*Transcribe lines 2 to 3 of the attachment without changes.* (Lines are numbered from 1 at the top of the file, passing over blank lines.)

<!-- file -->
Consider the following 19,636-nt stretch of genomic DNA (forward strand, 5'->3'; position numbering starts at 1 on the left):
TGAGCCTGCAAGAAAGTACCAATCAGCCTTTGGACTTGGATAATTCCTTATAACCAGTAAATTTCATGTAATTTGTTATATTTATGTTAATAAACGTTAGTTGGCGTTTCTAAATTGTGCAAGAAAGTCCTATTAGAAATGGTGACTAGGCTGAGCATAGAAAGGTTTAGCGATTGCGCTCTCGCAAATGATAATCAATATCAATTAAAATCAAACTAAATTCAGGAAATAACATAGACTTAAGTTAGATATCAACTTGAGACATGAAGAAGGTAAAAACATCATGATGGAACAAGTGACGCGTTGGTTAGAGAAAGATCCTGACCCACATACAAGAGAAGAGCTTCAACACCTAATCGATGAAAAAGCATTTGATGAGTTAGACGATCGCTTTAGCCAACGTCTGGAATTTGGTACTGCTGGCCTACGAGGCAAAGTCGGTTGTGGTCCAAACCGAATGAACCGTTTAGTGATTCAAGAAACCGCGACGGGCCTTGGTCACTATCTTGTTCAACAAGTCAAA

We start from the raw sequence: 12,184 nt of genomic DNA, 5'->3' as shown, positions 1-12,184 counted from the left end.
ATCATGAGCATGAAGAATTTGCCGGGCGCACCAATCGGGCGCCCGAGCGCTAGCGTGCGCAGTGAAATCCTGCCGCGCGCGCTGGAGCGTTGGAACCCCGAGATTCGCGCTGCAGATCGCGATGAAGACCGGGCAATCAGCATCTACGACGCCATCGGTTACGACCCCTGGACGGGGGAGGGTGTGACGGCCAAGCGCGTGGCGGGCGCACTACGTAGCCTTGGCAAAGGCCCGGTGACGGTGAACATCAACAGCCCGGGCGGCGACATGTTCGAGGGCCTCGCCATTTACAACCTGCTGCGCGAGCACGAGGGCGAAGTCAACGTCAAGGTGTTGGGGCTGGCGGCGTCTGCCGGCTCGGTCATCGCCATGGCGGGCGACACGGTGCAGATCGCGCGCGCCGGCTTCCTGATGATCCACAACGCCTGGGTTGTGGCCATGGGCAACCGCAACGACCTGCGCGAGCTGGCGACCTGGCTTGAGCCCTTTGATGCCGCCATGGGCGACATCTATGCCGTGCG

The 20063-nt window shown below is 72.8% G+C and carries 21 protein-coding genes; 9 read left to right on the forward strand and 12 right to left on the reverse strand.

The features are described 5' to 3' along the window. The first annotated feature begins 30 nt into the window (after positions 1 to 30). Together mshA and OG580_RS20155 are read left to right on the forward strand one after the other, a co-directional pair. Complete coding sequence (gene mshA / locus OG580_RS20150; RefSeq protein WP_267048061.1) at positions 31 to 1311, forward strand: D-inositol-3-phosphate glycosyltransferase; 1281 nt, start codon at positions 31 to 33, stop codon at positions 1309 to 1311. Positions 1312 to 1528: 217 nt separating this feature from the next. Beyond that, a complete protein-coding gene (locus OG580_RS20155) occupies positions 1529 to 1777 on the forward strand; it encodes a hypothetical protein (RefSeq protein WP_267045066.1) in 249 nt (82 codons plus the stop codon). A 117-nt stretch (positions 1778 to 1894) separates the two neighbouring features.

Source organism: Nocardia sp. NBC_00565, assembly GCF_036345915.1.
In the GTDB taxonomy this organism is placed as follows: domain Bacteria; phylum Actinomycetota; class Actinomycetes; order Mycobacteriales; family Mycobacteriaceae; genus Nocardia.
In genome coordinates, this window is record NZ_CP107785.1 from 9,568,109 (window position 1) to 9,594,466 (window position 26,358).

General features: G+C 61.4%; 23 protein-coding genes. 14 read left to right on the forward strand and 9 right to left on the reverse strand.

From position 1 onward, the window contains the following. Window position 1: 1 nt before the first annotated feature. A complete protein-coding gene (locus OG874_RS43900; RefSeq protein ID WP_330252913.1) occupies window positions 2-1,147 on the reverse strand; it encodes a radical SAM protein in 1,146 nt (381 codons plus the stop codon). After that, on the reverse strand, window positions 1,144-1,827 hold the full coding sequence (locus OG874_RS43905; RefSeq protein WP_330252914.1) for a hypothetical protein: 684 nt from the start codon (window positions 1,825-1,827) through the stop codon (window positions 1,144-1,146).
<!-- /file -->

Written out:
TGAGCCTGCAAGAAAGTACCAATCAGCCTTTGGACTTGGATAATTCCTTATAACCAGTAAATTTCATGTAATTTGTTATATTTATGTTAATAAACGTTAGTTGGCGTTTCTAAATTGTGCAAGAAAGTCCTATTAGAAATGGTGACTAGGCTGAGCATAGAAAGGTTTAGCGATTGCGCTCTCGCAAATGATAATCAATATCAATTAAAATCAAACTAAATTCAGGAAATAACATAGACTTAAGTTAGATATCAACTTGAGACATGAAGAAGGTAAAAACATCATGATGGAACAAGTGACGCGTTGGTTAGAGAAAGATCCTGACCCACATACAAGAGAAGAGCTTCAACACCTAATCGATGAAAAAGCATTTGATGAGTTAGACGATCGCTTTAGCCAACGTCTGGAATTTGGTACTGCTGGCCTACGAGGCAAAGTCGGTTGTGGTCCAAACCGAATGAACCGTTTAGTGATTCAAGAAACCGCGACGGGCCTTGGTCACTATCTTGTTCAACAAGTCAAA

We start from the raw sequence: 12,184 nt of genomic DNA, 5'->3' as shown, positions 1-12,184 counted from the left end.